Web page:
./kk create config --with-kubesphere v3.3.1 --with-kubernetes v1.22.12

Note

  • Recommended Kubernetes versions for KubeSphere 3.3: v1.19.x, v1.20.x, v1.21.x, * v1.22.x, * v1.23.x, and * v1.24.x. For Kubernetes versions with an asterisk, some features of edge nodes may be unavailable due to incompatability. Therefore, if you want to use edge nodes, you are advised to install Kubernetes v1.21.x or earlier. If you do not specify a Kubernetes version, KubeKey will install Kubernetes v1.23.10 by default. For more information about supported Kubernetes versions, see Support Matrix.
  • If you do not add the flag --with-kubesphere in the command in this step, KubeSphere will not be deployed unless you install it using the addons field in the configuration file or add this flag again when you use ./kk create cluster later.
  • If you add the flag --with-kubesphere without specifying a KubeSphere version, the latest version of KubeSphere will be installed.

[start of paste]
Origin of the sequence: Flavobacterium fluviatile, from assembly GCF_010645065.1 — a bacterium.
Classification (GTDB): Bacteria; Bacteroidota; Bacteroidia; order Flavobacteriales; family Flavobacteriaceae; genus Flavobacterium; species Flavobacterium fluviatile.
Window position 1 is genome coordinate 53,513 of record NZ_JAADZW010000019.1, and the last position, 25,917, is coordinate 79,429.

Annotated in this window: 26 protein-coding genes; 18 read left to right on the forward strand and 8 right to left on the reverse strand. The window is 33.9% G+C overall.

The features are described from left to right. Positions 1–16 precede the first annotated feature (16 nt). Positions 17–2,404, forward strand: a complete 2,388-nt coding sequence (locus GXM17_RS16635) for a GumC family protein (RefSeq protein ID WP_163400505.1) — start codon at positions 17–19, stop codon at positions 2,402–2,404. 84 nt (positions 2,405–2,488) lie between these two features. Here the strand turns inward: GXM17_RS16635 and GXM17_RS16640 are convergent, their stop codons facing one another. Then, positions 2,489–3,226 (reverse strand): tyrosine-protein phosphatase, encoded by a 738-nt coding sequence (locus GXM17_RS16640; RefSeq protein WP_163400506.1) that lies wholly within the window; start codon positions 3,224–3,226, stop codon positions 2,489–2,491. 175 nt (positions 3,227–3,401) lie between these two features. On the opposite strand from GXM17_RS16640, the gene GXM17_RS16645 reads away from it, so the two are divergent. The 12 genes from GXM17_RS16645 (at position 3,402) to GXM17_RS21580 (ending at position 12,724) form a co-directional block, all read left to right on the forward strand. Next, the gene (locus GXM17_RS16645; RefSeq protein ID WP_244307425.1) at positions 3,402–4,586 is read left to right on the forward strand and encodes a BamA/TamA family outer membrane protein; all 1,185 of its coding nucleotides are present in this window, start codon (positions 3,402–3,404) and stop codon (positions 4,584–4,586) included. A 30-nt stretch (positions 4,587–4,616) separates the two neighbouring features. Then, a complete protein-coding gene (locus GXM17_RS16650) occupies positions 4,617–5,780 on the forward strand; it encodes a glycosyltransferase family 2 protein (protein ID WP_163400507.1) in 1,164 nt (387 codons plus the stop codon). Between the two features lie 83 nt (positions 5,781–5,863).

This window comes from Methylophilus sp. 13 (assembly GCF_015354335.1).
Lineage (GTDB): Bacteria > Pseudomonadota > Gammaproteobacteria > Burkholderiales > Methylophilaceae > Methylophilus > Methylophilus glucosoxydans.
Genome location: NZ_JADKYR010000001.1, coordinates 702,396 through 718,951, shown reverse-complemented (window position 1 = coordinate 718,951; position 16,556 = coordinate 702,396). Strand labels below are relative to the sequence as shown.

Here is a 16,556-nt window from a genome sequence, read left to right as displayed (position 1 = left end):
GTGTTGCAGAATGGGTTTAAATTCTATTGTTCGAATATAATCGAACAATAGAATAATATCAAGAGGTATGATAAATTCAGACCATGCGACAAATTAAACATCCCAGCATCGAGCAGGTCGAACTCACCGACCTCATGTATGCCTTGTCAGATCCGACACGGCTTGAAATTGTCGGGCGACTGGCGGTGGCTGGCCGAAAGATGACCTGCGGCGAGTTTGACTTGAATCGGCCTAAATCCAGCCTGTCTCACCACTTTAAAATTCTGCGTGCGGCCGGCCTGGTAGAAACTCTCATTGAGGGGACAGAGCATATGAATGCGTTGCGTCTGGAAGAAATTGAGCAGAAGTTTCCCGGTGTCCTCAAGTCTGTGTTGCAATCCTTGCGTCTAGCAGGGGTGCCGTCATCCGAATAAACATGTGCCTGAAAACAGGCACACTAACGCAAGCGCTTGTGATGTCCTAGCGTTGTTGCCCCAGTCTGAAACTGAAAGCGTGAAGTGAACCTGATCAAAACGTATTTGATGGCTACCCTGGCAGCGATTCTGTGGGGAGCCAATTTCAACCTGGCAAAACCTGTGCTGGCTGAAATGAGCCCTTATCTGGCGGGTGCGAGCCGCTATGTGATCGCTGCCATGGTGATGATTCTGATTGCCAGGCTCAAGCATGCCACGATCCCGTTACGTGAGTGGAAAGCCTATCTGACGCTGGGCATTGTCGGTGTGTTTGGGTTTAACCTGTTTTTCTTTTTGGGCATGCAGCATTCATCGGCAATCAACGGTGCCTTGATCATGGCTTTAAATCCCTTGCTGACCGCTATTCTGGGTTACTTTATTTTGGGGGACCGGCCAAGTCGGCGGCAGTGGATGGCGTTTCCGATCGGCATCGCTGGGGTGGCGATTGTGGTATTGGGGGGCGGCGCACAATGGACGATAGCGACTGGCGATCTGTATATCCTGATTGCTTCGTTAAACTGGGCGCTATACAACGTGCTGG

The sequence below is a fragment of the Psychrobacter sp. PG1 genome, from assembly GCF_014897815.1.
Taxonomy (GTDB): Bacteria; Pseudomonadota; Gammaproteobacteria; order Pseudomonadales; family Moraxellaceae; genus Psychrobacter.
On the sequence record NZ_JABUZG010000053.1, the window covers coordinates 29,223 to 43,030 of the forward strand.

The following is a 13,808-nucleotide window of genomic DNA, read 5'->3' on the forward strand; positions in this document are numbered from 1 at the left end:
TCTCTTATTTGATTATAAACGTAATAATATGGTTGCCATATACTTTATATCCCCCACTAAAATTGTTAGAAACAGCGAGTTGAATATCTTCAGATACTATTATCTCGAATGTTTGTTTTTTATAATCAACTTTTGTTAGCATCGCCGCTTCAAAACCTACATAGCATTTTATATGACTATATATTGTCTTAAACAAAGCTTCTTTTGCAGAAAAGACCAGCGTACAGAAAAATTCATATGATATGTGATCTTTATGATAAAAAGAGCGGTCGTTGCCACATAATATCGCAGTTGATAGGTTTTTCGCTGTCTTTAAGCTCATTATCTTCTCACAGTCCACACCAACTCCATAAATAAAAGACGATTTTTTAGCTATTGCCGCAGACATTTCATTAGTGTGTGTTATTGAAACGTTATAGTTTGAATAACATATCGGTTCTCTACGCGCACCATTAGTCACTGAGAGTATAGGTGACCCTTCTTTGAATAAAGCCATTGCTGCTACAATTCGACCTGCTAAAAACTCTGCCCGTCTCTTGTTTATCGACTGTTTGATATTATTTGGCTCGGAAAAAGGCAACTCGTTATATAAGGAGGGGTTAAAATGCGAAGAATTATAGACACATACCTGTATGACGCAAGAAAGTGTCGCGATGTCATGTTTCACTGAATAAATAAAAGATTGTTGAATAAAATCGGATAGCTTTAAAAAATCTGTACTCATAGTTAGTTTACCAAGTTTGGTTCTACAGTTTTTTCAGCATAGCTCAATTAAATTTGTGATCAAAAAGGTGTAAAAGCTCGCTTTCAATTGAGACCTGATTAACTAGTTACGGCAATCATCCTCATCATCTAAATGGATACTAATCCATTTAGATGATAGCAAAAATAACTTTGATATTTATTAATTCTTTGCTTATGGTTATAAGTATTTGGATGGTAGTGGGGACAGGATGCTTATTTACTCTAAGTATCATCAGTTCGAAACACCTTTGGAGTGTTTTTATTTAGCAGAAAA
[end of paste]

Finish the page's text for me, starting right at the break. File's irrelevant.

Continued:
Deploy KubeSphere and Kubernetes

After you run the preceding commands, a configuration file config-sample.yaml is created. Edit the file to add machine information, configure the load balancer and more.

Note

The file name may be different if you customize it.

config-sample.yaml example

spec:
  hosts:
  - {name: master1, address: 192.168.0.2, internalAddress: 192.168.0.2, user: ubuntu, password: Testing123}
  - {name: master2, address: 192.168.0.3, internalAddress: 192.168.0.3, user: ubuntu, password: Testing123}
  - {name: master3, address: 192.168.0.4, internalAddress: 192.168.0.4, user: ubuntu, password: Testing123}
  - {name: node1, address: 192.168.0.5, internalAddress: 192.168.0.5, user: ubuntu, password: Testing123}
  - {name: node2, address: 192.168.0.6, internalAddress: 192.168.0.6, user: ubuntu, password: Testing123}
  - {name: node3, address: 192.168.0.7, internalAddress: 192.168.0.7, user: ubuntu, password: Testing123}
  roleGroups:
    etcd:
    - master1
    - master2
    - master3
    control-plane:
    - master1
    - master2
    - master3
    worker:
    - node1
    - node2
    - node3

For more information about different fields in this configuration file, see Kubernetes Cluster Configurations and Multi-node Installation.

Enable the built-in high availability mode

spec:
  controlPlaneEndpoint:
    ##Internal loadbalancer for apiservers
    #internalLoadbalancer: haproxy
    
    domain: lb.kubesphere.local
    address: ""
    port: 6443

Note

  • To enable the built-in high availability mode, uncomment the field internalLoadbalancer.